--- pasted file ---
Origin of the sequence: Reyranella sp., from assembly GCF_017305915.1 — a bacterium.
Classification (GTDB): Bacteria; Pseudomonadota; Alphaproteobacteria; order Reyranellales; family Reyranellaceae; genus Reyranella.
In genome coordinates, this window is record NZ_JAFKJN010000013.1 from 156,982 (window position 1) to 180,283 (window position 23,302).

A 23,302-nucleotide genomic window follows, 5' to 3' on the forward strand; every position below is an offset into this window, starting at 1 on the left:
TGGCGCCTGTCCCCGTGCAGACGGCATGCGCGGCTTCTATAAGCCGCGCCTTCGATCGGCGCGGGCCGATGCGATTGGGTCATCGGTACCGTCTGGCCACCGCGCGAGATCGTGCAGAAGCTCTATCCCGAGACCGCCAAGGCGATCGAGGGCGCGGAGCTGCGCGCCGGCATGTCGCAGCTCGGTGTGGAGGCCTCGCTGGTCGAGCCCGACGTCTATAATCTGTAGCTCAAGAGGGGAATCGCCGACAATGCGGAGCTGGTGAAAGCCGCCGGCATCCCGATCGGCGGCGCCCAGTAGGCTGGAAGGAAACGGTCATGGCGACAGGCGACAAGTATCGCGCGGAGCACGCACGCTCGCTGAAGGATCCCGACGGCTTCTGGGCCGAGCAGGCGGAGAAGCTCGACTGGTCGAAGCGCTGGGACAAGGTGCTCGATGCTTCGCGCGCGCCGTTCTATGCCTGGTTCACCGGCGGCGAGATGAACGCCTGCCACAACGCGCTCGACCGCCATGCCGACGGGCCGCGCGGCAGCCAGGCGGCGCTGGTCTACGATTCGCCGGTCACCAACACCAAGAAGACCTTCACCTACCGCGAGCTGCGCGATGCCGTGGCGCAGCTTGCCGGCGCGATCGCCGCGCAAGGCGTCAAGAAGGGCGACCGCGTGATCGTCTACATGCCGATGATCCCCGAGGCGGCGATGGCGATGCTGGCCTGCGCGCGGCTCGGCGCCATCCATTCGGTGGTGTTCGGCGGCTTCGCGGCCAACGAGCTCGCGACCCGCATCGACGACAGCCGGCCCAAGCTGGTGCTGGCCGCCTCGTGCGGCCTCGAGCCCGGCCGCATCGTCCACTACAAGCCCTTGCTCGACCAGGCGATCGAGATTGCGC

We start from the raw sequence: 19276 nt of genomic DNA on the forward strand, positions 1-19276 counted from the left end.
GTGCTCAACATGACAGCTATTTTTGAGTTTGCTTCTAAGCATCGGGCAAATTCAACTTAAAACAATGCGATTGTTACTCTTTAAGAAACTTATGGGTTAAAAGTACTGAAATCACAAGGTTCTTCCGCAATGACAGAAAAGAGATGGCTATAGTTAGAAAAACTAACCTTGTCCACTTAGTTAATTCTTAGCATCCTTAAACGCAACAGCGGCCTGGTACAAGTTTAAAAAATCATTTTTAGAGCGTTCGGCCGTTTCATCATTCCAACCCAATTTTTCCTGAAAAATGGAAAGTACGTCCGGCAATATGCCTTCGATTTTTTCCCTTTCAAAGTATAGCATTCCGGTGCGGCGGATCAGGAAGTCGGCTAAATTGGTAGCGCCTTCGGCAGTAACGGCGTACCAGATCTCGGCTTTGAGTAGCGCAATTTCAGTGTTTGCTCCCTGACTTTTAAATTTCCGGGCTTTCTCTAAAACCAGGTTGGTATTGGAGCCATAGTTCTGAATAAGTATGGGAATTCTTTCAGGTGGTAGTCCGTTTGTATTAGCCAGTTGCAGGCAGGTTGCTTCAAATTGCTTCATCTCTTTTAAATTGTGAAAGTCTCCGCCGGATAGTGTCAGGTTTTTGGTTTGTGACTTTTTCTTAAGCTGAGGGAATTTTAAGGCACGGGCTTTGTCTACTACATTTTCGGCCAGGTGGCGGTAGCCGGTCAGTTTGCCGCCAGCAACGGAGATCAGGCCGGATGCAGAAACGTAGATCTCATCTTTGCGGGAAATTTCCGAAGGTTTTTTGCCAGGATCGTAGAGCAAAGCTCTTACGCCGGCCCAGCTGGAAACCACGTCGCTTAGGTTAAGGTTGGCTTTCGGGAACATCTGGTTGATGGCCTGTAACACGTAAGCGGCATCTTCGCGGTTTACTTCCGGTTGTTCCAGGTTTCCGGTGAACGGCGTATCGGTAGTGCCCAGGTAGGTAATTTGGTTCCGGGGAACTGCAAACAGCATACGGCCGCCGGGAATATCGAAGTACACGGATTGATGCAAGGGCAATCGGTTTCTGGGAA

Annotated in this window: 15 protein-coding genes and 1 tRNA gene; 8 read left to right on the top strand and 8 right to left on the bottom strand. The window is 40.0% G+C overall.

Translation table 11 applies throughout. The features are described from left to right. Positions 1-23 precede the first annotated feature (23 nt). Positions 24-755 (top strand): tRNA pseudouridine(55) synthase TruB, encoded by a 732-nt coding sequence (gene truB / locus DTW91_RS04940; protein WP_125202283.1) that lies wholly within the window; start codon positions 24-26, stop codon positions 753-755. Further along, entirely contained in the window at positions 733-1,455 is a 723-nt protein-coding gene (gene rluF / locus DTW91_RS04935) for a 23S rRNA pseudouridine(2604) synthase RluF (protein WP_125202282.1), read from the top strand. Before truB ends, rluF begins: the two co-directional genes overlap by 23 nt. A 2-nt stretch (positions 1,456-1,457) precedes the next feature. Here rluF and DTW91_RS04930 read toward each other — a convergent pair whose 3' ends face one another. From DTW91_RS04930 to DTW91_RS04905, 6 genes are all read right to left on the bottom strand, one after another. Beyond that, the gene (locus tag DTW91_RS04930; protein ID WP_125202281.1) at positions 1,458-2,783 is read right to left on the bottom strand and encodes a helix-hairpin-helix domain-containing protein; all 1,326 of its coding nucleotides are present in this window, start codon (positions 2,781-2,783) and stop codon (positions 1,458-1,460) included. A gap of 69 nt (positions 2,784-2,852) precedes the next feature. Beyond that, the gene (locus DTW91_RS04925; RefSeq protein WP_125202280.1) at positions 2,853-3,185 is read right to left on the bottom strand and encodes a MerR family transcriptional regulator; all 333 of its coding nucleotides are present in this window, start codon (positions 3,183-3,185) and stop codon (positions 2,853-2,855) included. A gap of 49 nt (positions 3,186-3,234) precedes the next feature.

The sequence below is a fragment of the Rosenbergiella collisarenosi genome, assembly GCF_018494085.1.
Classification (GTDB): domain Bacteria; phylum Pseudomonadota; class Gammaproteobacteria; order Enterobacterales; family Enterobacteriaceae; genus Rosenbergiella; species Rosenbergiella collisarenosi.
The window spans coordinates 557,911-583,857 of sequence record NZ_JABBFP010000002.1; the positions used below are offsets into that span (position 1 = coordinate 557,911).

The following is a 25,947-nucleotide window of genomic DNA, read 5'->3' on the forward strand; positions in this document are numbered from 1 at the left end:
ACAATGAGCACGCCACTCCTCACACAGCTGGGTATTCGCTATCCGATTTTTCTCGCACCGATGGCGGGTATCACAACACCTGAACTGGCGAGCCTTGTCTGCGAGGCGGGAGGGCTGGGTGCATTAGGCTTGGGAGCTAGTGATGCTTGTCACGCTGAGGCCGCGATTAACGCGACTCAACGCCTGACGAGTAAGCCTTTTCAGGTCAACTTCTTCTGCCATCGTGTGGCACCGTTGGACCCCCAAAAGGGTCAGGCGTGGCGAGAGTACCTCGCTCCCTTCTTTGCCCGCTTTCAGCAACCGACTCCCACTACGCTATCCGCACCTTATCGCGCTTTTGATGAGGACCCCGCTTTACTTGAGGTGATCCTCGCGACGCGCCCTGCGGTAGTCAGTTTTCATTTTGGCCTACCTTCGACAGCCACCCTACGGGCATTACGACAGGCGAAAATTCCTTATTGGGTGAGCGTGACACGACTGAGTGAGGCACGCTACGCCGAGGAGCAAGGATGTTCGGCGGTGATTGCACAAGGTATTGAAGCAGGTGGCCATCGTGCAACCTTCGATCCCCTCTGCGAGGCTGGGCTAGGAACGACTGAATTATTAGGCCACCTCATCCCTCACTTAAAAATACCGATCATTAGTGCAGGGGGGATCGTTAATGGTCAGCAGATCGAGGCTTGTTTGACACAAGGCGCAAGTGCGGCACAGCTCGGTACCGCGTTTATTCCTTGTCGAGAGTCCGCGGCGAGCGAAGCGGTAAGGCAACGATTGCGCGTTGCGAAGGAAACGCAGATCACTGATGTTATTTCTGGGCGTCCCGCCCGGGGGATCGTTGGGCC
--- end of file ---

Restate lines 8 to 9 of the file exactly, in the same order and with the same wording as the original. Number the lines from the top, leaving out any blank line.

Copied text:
Annotated in this window: 15 protein-coding genes and 1 tRNA gene; 8 read left to right on the top strand and 8 right to left on the bottom strand. The window is 40.0% G+C overall.

Translation table 11 applies throughout. The features are described from left to right. Positions 1-23 precede the first annotated feature (23 nt). Positions 24-755 (top strand): tRNA pseudouridine(55) synthase TruB, encoded by a 732-nt coding sequence (gene truB / locus DTW91_RS04940; protein WP_125202283.1) that lies wholly within the window; start codon positions 24-26, stop codon positions 753-755. Further along, entirely contained in the window at positions 733-1,455 is a 723-nt protein-coding gene (gene rluF / locus DTW91_RS04935) for a 23S rRNA pseudouridine(2604) synthase RluF (protein WP_125202282.1), read from the top strand. Before truB ends, rluF begins: the two co-directional genes overlap by 23 nt. A 2-nt stretch (positions 1,456-1,457) precedes the next feature. Here rluF and DTW91_RS04930 read toward each other — a convergent pair whose 3' ends face one another. From DTW91_RS04930 to DTW91_RS04905, 6 genes are all read right to left on the bottom strand, one after another. Beyond that, the gene (locus tag DTW91_RS04930; protein ID WP_125202281.1) at positions 1,458-2,783 is read right to left on the bottom strand and encodes a helix-hairpin-helix domain-containing protein; all 1,326 of its coding nucleotides are present in this window, start codon (positions 2,781-2,783) and stop codon (positions 1,458-1,460) included. A gap of 69 nt (positions 2,784-2,852) precedes the next feature. Beyond that, the gene (locus DTW91_RS04925; RefSeq protein WP_125202280.1) at positions 2,853-3,185 is read right to left on the bottom strand and encodes a MerR family transcriptional regulator; all 333 of its coding nucleotides are present in this window, start codon (positions 3,183-3,185) and stop codon (positions 2,853-2,855) included. A gap of 49 nt (positions 3,186-3,234) precedes the next feature.